Zircon (U-Th)/He thermochronometric constraints on the mineralization of the giant Xikuangshan Sb deposit in central Hunan, South China

  • Shanling Fu
  • Ruizhong HuEmail author
  • Geoffrey E. Batt
  • Martin Danišík
  • Noreen J. Evans
  • Xifeng Mi


The Xikuangshan Sb deposit in central Hunan, South China is the largest Sb deposit in the world, which has supplied more than 50% of the world’s Sb and with total Sb metal reserves of about 2.5 Mt. However, the age of this deposit is still not well constrained due to a lack of suitable minerals for reliable radiometric dating, which hampered the generation of a generally accepted genetic model of mineralization. Since the fluid-inclusion data suggest that the temperature of ore-forming fluids in the Xikuangshan deposit is up to 360 °C, zircon (U-Th)/He thermochronometry with the closure temperature of 160–200 °C was chosen here to elucidate the age of Sb mineralization. Detrital zircons in the altered host rocks from the Xikuangshan deposit yielded two (U-Th)/He age populations of 156–117 and 97–86 Ma. The older age population (156–117 Ma), which is well in accordance with previous Sm-Nd dating on hydrothermal calcite (156–124 Ma), probably represents the timing of main-stage Sb mineralization in the Xikuangshan Sb deposit, while the younger zircon (U-Th)/He ages may result from partial loss of He in zircon caused by the distal effect of deep-seated intrusions beneath the deposit. This study demonstrates that the (U-Th)/He dating of zircon in altered host rocks can be viable for constraining the timing of low-temperature mineralization.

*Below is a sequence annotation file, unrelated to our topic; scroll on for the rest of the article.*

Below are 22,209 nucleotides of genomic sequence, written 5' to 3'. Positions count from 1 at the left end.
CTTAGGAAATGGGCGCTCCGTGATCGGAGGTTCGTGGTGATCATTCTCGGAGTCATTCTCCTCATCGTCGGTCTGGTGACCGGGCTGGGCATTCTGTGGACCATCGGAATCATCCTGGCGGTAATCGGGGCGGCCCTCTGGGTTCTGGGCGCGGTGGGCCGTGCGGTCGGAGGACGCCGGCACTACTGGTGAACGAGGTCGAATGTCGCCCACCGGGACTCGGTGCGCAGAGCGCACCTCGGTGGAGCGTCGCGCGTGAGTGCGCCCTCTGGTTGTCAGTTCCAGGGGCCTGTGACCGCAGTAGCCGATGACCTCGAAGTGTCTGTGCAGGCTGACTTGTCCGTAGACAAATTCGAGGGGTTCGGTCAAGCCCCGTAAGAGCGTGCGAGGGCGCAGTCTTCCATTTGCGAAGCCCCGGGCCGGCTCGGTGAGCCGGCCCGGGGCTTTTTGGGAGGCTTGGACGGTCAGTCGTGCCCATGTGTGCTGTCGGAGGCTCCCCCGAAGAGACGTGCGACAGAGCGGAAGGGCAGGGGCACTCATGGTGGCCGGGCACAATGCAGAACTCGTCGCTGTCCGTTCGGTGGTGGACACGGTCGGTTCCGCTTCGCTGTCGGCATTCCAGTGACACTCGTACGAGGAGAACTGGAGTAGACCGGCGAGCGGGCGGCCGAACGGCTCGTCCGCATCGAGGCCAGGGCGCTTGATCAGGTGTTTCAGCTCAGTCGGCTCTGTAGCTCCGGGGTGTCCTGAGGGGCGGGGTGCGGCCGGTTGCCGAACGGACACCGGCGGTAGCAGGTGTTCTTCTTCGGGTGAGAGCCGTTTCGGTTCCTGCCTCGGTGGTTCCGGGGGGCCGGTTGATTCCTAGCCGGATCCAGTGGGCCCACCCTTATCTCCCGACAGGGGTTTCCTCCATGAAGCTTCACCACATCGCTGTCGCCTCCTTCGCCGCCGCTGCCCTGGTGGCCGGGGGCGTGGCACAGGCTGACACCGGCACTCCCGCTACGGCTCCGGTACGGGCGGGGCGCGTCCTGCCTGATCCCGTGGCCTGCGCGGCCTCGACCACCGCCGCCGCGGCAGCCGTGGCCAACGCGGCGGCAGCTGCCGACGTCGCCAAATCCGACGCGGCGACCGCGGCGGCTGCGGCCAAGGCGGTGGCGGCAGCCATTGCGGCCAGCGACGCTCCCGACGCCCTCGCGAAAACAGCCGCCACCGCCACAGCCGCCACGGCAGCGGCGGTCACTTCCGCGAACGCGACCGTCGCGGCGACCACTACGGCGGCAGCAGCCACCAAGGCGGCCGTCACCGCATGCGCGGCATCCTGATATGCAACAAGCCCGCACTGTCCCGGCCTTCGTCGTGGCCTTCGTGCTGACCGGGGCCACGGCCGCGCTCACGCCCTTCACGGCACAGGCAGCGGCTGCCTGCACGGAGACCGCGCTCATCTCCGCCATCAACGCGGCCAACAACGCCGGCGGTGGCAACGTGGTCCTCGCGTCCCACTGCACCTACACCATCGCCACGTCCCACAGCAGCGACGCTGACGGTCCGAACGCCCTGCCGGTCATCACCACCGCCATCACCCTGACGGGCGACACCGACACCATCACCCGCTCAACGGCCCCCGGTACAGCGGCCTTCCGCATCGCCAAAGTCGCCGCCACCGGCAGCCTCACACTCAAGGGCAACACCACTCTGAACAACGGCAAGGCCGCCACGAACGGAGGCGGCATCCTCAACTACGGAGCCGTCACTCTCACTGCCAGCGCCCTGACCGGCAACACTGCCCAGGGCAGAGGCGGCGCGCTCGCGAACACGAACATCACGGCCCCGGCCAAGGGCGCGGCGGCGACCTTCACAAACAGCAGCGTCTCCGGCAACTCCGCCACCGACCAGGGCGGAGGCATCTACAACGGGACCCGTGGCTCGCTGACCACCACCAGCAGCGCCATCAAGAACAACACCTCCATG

Xikuangshan Sb deposit Zircon (U-Th)/He thermochronology Sb mineralization age Central Hunan, China 



This work was financially supported by the projects of the National Natural Science Foundation of China (41830432, 41703044, and U1812402), the National Key R&D Program of China (2016YFC0600503), the West Light Foundation of the Chinese Academy of Sciences (Y7CR022000), and the National 973 Project of China (2014CB440906). Dongsheng Ma, Bernd Lehmann, and an anonymous reviewer are greatly thanked for their insightful and constructive comments. We thank the John de Laeter Centre at Curtin University for access to the Low Temperature Thermochronology Facility. Shanling Fu is funded by China Council Scholarship.


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Copyright information

© Springer-Verlag GmbH Germany, part of Springer Nature 2019

Authors and Affiliations

  • Shanling Fu
    • 1
    • 2
  • Ruizhong Hu
    • 1
    • 3
    Email author
  • Geoffrey E. Batt
    • 2
    • 4
  • Martin Danišík
    • 5
  • Noreen J. Evans
    • 5
  • Xifeng Mi
    • 1
    • 3
  1. 1.State Key Laboratory of Ore Deposit Geochemistry, Institute of GeochemistryChinese Academy of SciencesGuiyangChina
  2. 2.Formerly at the Center for Exploration TargetingUniversity of Western AustraliaCrawleyAustralia
  3. 3.College of Earth and Planetary SciencesUniversity of Chinese Academy of SciencesBeijingChina
  4. 4.Lucid SciencePerthAustralia
  5. 5.John de Laeter Centre, School of Earth and Planetary Sciences, TiGERCurtin UniversityPerthAustralia

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